Hi-tech dairy farming at Nag Khurd becomes a role model for farmers | punjab | Hindustan Times
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Hi-tech dairy farming at Nag Khurd becomes a role model for farmers

punjab Updated: Mar 19, 2015 23:26 IST
HT Correspondent
HT Correspondent
Hindustan Times
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Two brothers of Nag Khurd village near Majitha have become a role model for the people of their area due to hi-tech methods adopted by them at their dairy farm, resulting in an increased income.

Ravi Inder Singh (33) and Preet Inder Singh (30), sons of Harjinder Singh, said encouraged by the government’s initiatives towards boosting agriculture-related allied activities, they decided to go in for dairy farming.

With the help of animal husbandry department and the district administration, they started a dairy farming in about two and half acre.

Though the family had been into dairy farming for the past 10 years, it was only seven years back that they decided to adopt the latest dairy farming techniques.

The brothers, Ravi Inder and Preet Inder, took over the lead role from their father, who now remains at hand to provide guidance. “We now have 225 cows and our daily milk production touches 2,700 litres,” the brothers said, while talking to Hindustan Times at their farm on Wednesday.

The duo said even as 13 labourers work at their dairy farm, they use machines for milking cows.

The brothers have also bought two milk vending machines through which they supply milk to their listed consumers in Amritsar city. The machines have been mounted on two separate three-wheelers and consumers have been given pre-paid coupons for buying milk. Whatever extra milk is left, it is supplied to companies such as Amul.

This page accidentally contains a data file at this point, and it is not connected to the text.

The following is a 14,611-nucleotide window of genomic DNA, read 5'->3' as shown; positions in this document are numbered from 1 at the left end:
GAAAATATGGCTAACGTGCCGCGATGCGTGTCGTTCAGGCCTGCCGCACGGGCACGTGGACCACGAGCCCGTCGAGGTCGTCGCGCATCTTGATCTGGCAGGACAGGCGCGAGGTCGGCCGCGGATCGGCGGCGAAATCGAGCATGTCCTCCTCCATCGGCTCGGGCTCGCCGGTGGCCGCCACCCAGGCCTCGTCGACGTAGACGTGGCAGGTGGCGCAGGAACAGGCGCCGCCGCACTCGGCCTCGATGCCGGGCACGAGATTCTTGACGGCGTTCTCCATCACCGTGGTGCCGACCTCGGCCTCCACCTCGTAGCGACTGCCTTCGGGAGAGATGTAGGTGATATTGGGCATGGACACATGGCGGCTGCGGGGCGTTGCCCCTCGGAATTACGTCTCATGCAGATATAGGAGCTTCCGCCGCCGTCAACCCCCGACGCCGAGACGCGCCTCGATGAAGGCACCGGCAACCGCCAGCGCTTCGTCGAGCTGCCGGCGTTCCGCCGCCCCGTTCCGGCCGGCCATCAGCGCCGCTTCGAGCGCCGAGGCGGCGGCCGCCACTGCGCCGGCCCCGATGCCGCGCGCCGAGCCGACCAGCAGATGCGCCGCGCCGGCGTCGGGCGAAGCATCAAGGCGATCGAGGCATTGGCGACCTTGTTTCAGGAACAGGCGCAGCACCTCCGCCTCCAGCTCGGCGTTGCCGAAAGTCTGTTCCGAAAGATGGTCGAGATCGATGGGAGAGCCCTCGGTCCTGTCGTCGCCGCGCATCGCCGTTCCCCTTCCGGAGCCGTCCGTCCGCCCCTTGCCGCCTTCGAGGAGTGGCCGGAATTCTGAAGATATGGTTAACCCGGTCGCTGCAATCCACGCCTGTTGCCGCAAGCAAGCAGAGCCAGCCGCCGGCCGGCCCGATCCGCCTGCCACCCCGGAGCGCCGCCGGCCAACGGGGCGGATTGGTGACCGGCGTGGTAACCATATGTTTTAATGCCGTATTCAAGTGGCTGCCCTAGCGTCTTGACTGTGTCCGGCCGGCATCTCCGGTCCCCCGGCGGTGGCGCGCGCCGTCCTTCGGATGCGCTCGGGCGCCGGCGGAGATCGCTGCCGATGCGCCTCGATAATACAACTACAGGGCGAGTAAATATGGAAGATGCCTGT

At a state-level livestock championship held at Muktsar last month, a cow from their farm stood second in the milk yield category by producing 59 liters in a single lactation.

However, the brothers feel that the government needs to extend some more support to the dairy farmers in selling their produce. Besides, the government must keep a constant quality check on milk being sold by private dairy farms.

“We must maintain the highest standard in dairy farming and must only sell good quality milk in the market. In the past, dairy farmers have earned a bad name due to synthetic milk and adulterated milk being sold in the market,” Ravi Inder said, while referring to a marked difference between qualities of milk of his farm with that of farms in neighbouring villages.

Deputy commissioner Ravi Bhagat specially went to Nag Khurd village to meet and encourage the brothers. He appreciated their efforts and assured all support to them.

He said, “The government is making special efforts to boost agriculture-related allied activities and such success stories will encourage others to take to dairy farming.”

“With an aim to encourage dairy farming, the government organises livestock championships in every district, wherein breed competitions of animals in 50 different categories and milking contests of cows, buffaloes and goats are held,” said the DC.

The winners are given cash prizes worth Rs 5.15 lakh. The winners also get an opportunity to participate in the national livestock competition, wherein the prize money is equivalent to Rs 1.5 crore.

Stressing on the need for adopting allied activities, the DC said: “The government imparts free of cost training, provides subsidy and facilitates loans through banks to boost dairy and other allied activities.”

He called upon unemployed youths to adopt dairy and other allied activities to earn revenue for themselves and their families.